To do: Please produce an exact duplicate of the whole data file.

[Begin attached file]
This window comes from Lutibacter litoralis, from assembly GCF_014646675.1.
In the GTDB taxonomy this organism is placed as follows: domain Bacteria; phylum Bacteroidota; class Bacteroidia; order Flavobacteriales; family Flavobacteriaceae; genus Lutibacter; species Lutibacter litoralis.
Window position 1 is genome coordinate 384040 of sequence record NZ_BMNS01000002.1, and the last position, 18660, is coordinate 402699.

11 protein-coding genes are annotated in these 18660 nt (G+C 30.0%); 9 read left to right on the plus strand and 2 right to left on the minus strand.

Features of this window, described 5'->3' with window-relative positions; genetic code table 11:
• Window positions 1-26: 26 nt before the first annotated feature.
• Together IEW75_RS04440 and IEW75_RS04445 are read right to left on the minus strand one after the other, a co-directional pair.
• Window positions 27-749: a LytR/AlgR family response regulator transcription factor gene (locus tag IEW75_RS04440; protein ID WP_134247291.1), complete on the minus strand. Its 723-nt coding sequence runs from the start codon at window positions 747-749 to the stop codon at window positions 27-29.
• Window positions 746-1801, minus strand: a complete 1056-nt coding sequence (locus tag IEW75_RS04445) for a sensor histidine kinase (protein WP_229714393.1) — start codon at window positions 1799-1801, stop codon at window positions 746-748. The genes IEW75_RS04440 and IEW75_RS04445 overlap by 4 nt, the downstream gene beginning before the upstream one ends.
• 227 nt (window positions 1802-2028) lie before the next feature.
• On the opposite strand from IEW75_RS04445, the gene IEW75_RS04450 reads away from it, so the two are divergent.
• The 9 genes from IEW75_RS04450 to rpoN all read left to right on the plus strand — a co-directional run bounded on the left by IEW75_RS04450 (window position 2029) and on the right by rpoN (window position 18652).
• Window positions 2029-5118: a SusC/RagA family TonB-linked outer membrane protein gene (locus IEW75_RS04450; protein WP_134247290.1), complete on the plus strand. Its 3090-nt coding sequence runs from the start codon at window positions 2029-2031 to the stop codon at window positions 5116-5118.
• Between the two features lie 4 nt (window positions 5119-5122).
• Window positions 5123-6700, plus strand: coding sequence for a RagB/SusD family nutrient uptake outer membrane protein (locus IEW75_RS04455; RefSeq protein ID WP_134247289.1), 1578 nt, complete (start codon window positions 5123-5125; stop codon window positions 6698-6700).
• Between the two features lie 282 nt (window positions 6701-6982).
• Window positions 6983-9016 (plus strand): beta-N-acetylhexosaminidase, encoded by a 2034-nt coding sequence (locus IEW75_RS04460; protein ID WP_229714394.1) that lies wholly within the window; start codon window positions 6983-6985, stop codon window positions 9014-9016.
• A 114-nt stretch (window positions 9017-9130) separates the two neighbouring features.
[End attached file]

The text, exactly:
This window comes from Lutibacter litoralis, from assembly GCF_014646675.1.
In the GTDB taxonomy this organism is placed as follows: domain Bacteria; phylum Bacteroidota; class Bacteroidia; order Flavobacteriales; family Flavobacteriaceae; genus Lutibacter; species Lutibacter litoralis.
Window position 1 is genome coordinate 384040 of sequence record NZ_BMNS01000002.1, and the last position, 18660, is coordinate 402699.

11 protein-coding genes are annotated in these 18660 nt (G+C 30.0%); 9 read left to right on the plus strand and 2 right to left on the minus strand.

Features of this window, described 5'->3' with window-relative positions; genetic code table 11:
• Window positions 1-26: 26 nt before the first annotated feature.
• Together IEW75_RS04440 and IEW75_RS04445 are read right to left on the minus strand one after the other, a co-directional pair.
• Window positions 27-749: a LytR/AlgR family response regulator transcription factor gene (locus tag IEW75_RS04440; protein ID WP_134247291.1), complete on the minus strand. Its 723-nt coding sequence runs from the start codon at window positions 747-749 to the stop codon at window positions 27-29.
• Window positions 746-1801, minus strand: a complete 1056-nt coding sequence (locus tag IEW75_RS04445) for a sensor histidine kinase (protein WP_229714393.1) — start codon at window positions 1799-1801, stop codon at window positions 746-748. The genes IEW75_RS04440 and IEW75_RS04445 overlap by 4 nt, the downstream gene beginning before the upstream one ends.
• 227 nt (window positions 1802-2028) lie before the next feature.
• On the opposite strand from IEW75_RS04445, the gene IEW75_RS04450 reads away from it, so the two are divergent.
• The 9 genes from IEW75_RS04450 to rpoN all read left to right on the plus strand — a co-directional run bounded on the left by IEW75_RS04450 (window position 2029) and on the right by rpoN (window position 18652).
• Window positions 2029-5118: a SusC/RagA family TonB-linked outer membrane protein gene (locus IEW75_RS04450; protein WP_134247290.1), complete on the plus strand. Its 3090-nt coding sequence runs from the start codon at window positions 2029-2031 to the stop codon at window positions 5116-5118.
• Between the two features lie 4 nt (window positions 5119-5122).
• Window positions 5123-6700, plus strand: coding sequence for a RagB/SusD family nutrient uptake outer membrane protein (locus IEW75_RS04455; RefSeq protein ID WP_134247289.1), 1578 nt, complete (start codon window positions 5123-5125; stop codon window positions 6698-6700).
• Between the two features lie 282 nt (window positions 6701-6982).
• Window positions 6983-9016 (plus strand): beta-N-acetylhexosaminidase, encoded by a 2034-nt coding sequence (locus IEW75_RS04460; protein ID WP_229714394.1) that lies wholly within the window; start codon window positions 6983-6985, stop codon window positions 9014-9016.
• A 114-nt stretch (window positions 9017-9130) separates the two neighbouring features.